One of its projects is to publish essays by the Rev. C. John McCloskey, the Opus Dei priest who acts as a kind of chaplain to the GOP's neoconservatives and was influential in the conversion to traditional Catholicism of such prominent conservative commentators as Robert Novak and Larry Kudlow. In one of the essays disseminated by the society, McCloskey argues that "for a university to be truly Catholic," its faculty would have to be "exclusively" Catholic. Welcome back to the Counter-Reformation...
here (in which Rutten ostensibly defends Opus Dei against Dan Brown's Da Vinci Code libel):
Now many Catholics, this one included, regard Opus Dei as a creepy [ED.: There's that word again.] outfit with an unwholesome affinity for authoritarianism gleaned from its formative years in Franco's Spain.
What a sad, obsessed individual.

(emphasis and editorial commentary added throughout)


Previous Pro Ecclesia posts on this subject:
LA Slimes Columnist Defends Sebelius Against Bob Novak Op/Ed; Calls Opus Dei "Sinister" Organization with Fascist Ties

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4 Comments:

At 4/08/2010 3:57 PM, Blogger Terry said...

Given its "legendary" secrecy, did Opus Dei adherent Scott Hahn break some kind of code when he wrote an entire book explaining it? Should we be concerned for his safety?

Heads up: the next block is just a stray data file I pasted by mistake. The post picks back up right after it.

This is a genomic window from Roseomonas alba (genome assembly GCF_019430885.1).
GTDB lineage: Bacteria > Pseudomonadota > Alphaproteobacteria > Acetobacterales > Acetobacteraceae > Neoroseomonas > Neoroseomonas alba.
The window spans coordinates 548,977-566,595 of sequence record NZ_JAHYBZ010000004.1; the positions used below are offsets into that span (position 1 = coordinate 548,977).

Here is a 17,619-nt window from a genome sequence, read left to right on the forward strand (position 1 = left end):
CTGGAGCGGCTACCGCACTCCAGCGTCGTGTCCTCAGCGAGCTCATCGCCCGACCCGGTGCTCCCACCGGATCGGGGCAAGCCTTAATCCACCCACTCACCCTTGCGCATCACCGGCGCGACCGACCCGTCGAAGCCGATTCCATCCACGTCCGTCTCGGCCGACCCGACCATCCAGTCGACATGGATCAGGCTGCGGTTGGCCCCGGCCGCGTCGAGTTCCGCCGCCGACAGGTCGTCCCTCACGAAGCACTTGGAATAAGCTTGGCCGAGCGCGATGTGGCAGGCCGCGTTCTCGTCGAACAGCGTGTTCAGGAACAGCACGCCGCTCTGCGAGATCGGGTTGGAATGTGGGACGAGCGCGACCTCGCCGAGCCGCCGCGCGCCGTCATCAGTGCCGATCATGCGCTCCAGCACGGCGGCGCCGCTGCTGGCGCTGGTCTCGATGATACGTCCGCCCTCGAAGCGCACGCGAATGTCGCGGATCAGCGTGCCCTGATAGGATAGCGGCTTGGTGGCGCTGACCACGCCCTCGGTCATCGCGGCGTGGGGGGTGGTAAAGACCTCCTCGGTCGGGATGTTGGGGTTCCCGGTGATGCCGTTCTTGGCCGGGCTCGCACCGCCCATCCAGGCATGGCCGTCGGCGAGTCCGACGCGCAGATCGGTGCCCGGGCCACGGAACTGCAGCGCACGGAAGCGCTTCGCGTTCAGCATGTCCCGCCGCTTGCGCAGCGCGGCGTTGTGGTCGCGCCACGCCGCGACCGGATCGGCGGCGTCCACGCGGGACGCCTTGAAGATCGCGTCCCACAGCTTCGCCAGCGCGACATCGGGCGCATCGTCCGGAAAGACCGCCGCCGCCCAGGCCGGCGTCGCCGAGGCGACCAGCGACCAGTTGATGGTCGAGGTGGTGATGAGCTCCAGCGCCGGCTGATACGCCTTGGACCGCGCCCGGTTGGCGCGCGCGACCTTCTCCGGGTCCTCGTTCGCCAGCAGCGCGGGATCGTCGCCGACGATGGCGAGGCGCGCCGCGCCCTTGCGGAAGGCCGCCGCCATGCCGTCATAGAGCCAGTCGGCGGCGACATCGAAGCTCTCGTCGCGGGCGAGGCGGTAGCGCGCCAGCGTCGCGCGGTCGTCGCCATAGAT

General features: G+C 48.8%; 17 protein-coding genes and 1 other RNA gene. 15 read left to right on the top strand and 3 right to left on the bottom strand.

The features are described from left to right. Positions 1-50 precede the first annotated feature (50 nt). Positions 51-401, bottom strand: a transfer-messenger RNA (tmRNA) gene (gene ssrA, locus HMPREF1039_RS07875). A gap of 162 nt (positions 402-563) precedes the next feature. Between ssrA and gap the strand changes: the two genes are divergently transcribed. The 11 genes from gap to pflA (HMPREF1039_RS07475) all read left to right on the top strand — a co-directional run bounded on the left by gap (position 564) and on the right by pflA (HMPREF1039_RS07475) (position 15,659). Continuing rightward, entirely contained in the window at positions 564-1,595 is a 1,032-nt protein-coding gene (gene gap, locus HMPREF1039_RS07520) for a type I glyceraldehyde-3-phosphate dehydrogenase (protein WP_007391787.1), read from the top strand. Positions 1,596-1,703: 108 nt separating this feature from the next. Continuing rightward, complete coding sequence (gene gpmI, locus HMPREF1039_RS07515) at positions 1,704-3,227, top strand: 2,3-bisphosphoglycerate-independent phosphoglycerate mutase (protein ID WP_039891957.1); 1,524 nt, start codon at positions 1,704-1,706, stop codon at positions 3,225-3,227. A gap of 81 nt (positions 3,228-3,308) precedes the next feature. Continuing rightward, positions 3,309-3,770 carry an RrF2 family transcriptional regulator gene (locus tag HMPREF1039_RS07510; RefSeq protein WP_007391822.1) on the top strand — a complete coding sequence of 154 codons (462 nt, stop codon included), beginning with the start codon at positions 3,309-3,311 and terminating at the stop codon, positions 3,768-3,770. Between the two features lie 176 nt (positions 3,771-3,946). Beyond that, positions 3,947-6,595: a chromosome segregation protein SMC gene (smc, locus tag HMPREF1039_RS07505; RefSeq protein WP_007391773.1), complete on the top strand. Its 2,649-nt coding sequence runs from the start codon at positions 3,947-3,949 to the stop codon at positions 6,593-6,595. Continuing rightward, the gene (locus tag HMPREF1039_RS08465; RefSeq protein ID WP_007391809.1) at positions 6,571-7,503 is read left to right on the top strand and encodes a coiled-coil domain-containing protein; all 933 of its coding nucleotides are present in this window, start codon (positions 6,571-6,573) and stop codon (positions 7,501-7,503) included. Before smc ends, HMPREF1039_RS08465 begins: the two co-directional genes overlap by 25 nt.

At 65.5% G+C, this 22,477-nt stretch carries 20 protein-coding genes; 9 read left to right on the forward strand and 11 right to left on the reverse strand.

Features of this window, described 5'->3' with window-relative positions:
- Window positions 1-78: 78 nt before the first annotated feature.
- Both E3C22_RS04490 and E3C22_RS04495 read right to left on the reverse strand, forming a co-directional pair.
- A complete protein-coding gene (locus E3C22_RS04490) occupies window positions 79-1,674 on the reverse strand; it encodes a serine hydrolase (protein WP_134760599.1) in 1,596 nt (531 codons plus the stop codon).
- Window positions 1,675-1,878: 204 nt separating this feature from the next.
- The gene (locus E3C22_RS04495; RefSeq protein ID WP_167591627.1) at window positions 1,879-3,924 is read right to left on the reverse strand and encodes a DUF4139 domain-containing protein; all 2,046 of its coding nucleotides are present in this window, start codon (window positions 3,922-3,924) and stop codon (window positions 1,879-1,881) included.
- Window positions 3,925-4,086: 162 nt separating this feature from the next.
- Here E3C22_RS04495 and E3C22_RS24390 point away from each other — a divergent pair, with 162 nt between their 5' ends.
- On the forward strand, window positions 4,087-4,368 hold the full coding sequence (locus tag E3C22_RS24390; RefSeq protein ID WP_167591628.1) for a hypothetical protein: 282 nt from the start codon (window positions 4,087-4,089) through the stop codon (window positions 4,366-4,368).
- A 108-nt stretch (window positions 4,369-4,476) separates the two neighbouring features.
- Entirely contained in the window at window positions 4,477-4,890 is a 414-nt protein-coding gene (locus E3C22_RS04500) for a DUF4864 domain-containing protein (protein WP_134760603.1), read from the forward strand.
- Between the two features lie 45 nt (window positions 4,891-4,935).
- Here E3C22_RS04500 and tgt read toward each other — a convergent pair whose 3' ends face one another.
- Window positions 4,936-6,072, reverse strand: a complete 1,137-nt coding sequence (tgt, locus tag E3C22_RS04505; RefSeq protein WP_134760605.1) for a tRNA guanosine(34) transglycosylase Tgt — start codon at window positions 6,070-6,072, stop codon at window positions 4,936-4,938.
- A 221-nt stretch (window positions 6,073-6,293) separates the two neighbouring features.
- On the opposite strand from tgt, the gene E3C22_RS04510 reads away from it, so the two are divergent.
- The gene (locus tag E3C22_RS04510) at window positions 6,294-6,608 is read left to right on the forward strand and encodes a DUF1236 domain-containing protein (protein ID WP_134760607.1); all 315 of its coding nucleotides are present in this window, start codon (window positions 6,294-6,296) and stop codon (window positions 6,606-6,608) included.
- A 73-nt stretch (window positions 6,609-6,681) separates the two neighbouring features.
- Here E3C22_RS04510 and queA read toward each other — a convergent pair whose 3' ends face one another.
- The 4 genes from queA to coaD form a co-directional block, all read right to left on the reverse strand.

I'm with you, Jay: this guy's garment tearing can only mean good things.

OT: Great Lakes produces good stuff, especially the high demand, low supply Christmas Ale. Eliot Ness is really good too.

 
At 4/08/2010 4:55 PM, Blogger Jay Anderson said...

I currently have one bottle of Christmas Ale left in my fridge. Never tried the Eliot Ness, but the Commodore Perry is a rather interesting brew. I don't normally go for IPA, but gave this one a try. Distinct taste of grapefruit. In addition to not being much of a fan of IPA, I'm not much of a grapefruit fan either.

 
At 4/09/2010 12:52 PM, Blogger DP said...

Opus Dei is fluoridating Tim Rutten's water!

Never cared much for India Pale Ale either. In fact, I'm not big on hop-heavy brews in general.

 
At 4/09/2010 9:38 PM, Blogger Jay Anderson said...

Me, either, Dale.